New York, NY - This September, Ronin Gallery invites you to celebrate the Moon in the fantastical realm of Yoshitoshi’s most acclaimed series, 100 Views of the Moon. From ghost stories to folktales, graphic violence to the gentle glow of the moon, Yoshitoshi offers not only compositional and technical brilliance, but also unfettered passion. Regarded as the last of the great masters of ukiyo-e, Yoshitoshi’s career spanned an era of cultural and economic transformation. He worked in a Japan undergoing rapid change, straddling the domains of the old, feudal systems and the new, modern world. Each print from this groundbreaking set draws the viewer into an eerie and mysterious domain, erasing the boundaries between reality and illusion. This exhibition is available for viewing Mon. – Fri. 11a.m. – 6 p.m., and Saturday 11 a.m. – 4 p.m.
In 1885, Yoshitoshi began the celebrated series, Tsuki Hyakushi, or 100 Views of the Moon. Culled from early chapters of ancient and mythical folklore, 19th century culture, and classical poetry, this series preserves the rich cultural legacy of Japan. The prints in this series range from scenes of fierce battles to serene beauty - all illuminated by the moon in the four seasons. Though the moon is not always explicitly represented, Yoshitoshi conveys its presence, whether haunting or delicately beautiful, in each work. All 100 prints are executed with a delicacy, brightness, and assurance rarely found in ukiyo-e during this period. When viewed as a whole, 100 Views of the Moon provides insight into the mind of an eccentric genius and reveals a powerful imagination at the height of its expression.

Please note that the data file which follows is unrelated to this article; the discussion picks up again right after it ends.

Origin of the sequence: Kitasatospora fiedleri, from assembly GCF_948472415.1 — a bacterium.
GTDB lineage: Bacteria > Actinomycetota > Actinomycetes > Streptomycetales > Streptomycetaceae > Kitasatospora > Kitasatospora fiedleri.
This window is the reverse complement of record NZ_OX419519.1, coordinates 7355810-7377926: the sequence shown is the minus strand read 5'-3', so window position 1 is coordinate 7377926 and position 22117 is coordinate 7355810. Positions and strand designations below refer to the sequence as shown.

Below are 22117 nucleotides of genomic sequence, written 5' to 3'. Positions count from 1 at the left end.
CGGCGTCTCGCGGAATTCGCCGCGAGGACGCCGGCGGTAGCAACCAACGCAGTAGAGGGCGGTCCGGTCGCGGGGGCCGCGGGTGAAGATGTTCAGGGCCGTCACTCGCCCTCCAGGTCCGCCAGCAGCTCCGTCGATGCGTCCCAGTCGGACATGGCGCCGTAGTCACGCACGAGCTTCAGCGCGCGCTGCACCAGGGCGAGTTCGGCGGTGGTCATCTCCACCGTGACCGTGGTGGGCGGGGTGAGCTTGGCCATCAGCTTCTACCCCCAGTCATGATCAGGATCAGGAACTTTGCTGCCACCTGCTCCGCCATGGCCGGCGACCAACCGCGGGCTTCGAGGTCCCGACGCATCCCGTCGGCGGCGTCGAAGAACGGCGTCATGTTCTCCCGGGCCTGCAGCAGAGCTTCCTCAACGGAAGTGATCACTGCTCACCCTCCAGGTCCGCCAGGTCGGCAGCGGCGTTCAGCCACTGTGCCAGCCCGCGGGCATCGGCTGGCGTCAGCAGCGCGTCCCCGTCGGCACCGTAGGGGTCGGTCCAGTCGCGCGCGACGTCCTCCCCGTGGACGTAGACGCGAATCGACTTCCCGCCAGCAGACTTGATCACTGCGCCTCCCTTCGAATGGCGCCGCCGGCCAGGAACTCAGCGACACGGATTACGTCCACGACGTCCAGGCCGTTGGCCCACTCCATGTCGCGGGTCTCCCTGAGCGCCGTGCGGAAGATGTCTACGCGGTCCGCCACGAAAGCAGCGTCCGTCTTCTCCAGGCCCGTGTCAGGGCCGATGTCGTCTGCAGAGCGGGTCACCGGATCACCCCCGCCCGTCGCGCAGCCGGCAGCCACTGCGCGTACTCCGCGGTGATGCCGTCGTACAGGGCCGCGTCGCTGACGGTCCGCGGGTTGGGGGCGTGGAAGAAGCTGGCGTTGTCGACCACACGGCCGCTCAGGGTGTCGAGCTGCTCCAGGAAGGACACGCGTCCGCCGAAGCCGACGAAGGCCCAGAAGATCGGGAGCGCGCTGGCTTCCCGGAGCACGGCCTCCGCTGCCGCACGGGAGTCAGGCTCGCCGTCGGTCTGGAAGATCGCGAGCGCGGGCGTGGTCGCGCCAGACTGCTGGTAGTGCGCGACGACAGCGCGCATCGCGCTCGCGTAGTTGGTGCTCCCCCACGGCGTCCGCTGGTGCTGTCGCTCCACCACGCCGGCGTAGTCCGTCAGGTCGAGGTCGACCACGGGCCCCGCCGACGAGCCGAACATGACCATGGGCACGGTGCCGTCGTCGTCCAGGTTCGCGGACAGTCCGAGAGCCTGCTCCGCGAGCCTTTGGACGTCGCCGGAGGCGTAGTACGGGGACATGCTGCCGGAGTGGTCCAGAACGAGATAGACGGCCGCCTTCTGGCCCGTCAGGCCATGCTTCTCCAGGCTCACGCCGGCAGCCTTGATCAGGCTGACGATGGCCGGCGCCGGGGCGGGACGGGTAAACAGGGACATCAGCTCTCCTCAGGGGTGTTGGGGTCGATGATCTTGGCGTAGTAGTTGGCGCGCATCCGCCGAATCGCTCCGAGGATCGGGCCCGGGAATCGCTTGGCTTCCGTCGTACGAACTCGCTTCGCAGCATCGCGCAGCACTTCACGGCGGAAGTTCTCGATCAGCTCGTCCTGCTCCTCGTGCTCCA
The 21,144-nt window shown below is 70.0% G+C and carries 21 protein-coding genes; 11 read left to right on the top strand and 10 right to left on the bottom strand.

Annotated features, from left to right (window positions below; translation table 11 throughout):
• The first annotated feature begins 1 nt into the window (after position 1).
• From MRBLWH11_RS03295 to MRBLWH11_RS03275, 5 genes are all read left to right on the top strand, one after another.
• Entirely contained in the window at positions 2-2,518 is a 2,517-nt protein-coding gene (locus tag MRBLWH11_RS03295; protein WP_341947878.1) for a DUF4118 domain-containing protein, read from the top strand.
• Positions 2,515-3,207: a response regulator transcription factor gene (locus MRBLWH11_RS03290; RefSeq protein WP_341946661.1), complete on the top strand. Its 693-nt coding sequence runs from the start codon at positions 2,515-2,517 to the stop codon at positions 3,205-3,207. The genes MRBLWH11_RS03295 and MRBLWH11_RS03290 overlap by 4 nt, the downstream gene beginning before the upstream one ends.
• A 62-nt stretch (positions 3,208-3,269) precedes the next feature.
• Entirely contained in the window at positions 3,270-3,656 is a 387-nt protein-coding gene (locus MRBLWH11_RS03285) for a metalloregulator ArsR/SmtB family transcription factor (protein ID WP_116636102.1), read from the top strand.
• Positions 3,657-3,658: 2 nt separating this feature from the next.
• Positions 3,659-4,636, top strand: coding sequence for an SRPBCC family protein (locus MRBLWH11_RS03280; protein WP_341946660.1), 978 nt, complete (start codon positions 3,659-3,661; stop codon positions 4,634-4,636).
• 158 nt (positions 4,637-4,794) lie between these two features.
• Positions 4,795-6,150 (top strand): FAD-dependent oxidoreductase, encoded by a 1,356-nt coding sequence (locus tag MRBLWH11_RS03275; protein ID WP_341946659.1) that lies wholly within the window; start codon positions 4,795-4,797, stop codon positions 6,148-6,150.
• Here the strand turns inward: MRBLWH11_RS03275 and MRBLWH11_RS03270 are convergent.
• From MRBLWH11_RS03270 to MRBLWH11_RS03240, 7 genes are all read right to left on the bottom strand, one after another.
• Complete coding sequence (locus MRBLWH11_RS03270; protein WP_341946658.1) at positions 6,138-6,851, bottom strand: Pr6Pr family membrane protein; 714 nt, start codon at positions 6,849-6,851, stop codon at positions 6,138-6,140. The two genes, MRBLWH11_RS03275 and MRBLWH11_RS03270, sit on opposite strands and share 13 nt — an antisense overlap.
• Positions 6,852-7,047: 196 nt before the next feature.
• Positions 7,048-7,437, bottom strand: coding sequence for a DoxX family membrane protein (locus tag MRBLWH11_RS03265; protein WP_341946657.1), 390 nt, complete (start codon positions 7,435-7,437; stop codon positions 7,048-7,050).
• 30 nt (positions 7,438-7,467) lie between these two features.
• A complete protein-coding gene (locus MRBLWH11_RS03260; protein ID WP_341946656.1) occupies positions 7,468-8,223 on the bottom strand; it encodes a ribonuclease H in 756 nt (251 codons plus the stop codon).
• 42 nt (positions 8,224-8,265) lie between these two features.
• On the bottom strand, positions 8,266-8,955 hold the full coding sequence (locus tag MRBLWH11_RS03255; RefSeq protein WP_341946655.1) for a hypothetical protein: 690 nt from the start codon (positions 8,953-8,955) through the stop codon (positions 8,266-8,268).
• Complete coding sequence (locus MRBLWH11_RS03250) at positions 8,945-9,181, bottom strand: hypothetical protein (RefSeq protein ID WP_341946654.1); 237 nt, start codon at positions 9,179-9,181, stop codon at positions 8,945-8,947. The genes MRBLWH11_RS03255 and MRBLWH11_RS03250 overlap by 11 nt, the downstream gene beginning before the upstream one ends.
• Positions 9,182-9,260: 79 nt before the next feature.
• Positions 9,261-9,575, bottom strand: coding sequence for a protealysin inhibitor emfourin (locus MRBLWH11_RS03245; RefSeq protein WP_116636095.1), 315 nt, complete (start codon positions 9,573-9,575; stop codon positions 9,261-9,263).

Yoshitoshi’s work is known for its imaginative component. His considerable imagination and originality imbued his prints with a sensitivity and honesty rarely seen in 19th century printmaking. Born to a Tokyo physician, Yoshitoshi showed remarkable talent as a young boy and began to study under the renowned Kuniyoshi at the age of 12. Though Yoshitoshi
ardently defended the traditional subjects and methods, he incorporated some western styles and modern techniques into his distinct style. As modernization pushed ahead, he suffered a nervous breakdown in 1872, living in poverty and ceasing all artistic production. A year later, he resumed working; adopting the artist name Taiso and fulfilling his creative potential. By the spring of 1892, Yoshitoshi suffered his final mental breakdown and was committed to the Sugamo Asylum. He died shortly after.
On View: September 16 – October 22, 2016
About Ronin Gallery
The Ronin Gallery is a leading family-owned Japanese and East Asian art gallery in New York City and home to the largest private collection of 17th–21st century Japanese prints for sale in the United States. Founded in 1975 in the Explorers Club Mansion of New York City, the gallery is now located on Madison Avenue and 49th Street. For more information and to access the online exhibits, visit: www.RoninGallery.com.